DFSS is coming up March 29th and we’re bringing some of the participants to you now with a pre-summit interview. In this edition we talk to Andy Kusumo, Director of Science and Technology, Monde Nissin. If you want to see a listing of speakers and sessions, please click here. To register as a delegate, click here.
1. You often speak on the health and environment reasons for moving away from animal based foods. When did you first hear and this, and what convinced you?
Over the last 20 years, I have been fortunate to be given opportunities to engage in multidisciplinary scientific activities, both in academic as well as industry environment. I aspire to use my background to share facts with people for them to have a view of what’s right and good for themselves and others. Few years ago, I had the opportunity to join Monde Nissin to support their mission to bring health and environmental sustainability through alternative foods. Based on increasingly available evidence, it is clear that the increasing humankind dependence on animal-based food is not sustainable, and alternative options are undoubtedly required.
2. What are some of your favourite sources of information on alternative foods: books, websites, academic journals, etc.?
Essentially all of them. If there is one book that I could recommend to people to read, it is the China Study by Dr. Colin Campbell. The book talks about the results of comprehensive nutrition studies to illustrate impact of food on health and the findings are virtually hard to ignore. I think whomever read this book will afterward consider differently as to what they eat.
3. You are Director of Science and Technology at Monde Nissin, Quorn’s parent company. What are some of the topics of your current research?
Monde Nissin understands that a future food needs to have three things: 1) nutrition and health, 2) environmental sustainability, and 3) taste and versatility. Mycoprotein, which is the key and common ingredient in Quorn foods, has all these three things. Since Mycoprotein discovery 50 years ago and Quorn first launch 30 years ago, we have carried out scientific studies to advance our understanding in each of those three areas. This is Quorn legacy and Monde Nissin will not stop to advance this legacy to achieve our mission.
4. Looking ahead, what do you see as future trends in alternative foods?
Referring to protein food space, I am predicting that alternative foods will follow a similar trajectory as what happened in energy, with more alternative energy coming into the picture such solar and wind. Similarly, in the future there would be increasingly more food options which are derived from alternative protein sources, such as plants, fungus like Mycoprotein, or others like insects or algae.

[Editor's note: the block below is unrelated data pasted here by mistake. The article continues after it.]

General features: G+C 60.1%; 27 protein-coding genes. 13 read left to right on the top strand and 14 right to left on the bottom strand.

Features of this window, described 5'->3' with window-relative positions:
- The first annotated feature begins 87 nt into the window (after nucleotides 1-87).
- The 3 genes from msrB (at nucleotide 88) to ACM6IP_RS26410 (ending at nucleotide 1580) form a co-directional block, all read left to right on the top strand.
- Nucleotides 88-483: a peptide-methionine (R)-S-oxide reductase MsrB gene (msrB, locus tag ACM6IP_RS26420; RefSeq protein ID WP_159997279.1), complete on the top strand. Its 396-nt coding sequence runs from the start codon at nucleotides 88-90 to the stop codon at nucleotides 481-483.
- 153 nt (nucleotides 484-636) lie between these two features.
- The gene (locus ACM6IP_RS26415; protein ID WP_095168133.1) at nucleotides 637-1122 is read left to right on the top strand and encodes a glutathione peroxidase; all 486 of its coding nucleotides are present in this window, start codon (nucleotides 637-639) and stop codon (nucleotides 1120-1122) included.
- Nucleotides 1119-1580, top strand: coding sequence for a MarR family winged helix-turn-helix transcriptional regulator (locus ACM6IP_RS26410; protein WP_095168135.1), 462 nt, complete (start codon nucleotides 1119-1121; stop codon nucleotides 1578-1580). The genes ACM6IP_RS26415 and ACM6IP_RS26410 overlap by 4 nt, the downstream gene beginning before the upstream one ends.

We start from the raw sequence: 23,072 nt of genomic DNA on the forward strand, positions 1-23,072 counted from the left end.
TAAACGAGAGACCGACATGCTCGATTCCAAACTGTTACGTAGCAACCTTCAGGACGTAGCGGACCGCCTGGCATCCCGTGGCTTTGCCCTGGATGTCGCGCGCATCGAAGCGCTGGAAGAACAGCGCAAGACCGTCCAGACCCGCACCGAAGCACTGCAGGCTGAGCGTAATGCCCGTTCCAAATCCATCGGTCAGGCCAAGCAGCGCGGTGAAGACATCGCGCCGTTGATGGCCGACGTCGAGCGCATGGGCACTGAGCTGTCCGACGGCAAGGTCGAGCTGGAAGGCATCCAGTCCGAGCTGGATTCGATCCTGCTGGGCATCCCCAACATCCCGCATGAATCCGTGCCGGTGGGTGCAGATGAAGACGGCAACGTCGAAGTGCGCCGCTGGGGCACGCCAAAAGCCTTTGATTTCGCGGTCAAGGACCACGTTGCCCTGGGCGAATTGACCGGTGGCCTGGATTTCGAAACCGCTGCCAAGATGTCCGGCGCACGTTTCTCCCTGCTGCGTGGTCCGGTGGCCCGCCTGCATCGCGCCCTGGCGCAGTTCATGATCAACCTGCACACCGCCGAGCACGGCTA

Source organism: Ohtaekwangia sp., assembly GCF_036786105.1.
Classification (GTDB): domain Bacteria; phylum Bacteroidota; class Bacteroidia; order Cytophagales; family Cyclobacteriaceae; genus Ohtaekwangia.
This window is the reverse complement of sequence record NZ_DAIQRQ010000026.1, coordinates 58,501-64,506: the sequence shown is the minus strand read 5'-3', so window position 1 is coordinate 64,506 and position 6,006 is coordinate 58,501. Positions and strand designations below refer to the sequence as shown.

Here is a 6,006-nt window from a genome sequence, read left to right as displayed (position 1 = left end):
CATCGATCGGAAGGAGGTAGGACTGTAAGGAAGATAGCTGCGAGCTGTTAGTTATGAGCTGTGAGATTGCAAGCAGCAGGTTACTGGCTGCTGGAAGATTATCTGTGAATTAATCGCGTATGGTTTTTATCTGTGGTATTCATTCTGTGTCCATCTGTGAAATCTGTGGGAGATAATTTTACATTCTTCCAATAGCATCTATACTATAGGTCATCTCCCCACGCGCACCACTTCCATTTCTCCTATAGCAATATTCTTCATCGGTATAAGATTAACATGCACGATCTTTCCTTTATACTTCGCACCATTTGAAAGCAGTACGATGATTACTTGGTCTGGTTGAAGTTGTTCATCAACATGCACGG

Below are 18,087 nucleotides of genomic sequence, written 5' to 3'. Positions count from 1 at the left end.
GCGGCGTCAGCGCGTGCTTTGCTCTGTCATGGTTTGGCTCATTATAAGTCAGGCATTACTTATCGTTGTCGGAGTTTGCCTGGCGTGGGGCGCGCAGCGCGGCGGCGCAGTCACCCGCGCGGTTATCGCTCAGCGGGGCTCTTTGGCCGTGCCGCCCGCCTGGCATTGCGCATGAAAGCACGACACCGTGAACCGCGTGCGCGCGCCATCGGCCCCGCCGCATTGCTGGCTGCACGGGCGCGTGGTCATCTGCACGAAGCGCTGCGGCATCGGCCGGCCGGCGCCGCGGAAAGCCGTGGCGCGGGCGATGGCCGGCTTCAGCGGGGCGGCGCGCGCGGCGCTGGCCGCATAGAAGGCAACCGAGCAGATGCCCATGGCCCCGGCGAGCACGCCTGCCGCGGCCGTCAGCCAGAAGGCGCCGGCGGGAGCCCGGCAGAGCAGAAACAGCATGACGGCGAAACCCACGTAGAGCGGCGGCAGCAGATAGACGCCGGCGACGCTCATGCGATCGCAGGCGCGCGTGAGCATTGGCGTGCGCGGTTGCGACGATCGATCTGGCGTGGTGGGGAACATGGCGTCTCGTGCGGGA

5. Has Monde Nissin considered venturing into plant based meat or clean (lab grown) meat?
Our overarching mission is to bring health and sustainability through food as well pleasure in experiencing our food. We do not restrict on the “how”.
6. What are your concerns, i.e., what keeps you awake at night?
I am concerned about two groups of food system stakeholders, being a government leader or a consumer. One group is those already informed yet still choose not to act upon it. The other group is those who are not yet informed, and hence see no reason to change with regards to foods. I think the latter is still the majority at the moment, so the question is how could we bring facts to this second group, this is where I think scientists could contribute to humankind.
7. You have lived in Indonesia, the U.S., and Singapore. How are these countries the same and different in terms of their acceptance of new, greener foods?
The digital technology and its fast advancement render globalization of information related to food. Consequently, regardless of the country, more people would be aware of the impact of food on health and environment, so these two aspects would be important in the consideration of people when they choose for their diet. However, we should not forget that food is as much a nourishment as a culture, which is unique in different country. So the acceptance of a new food would depend on how the food integrate into the culture of the country.
8. Will Quorn be moving towards more 100% vegan products?
Quorn offers both vegan and vegetarian options. We will bring in more vegan options in the next couple of months to meet the higher demands from consumers. Nevertheless, we are here to make the transition to healthier and more sustainable lifestyle easier for all consumers, not only the vegan consumers, so Quorn will continue offer both options.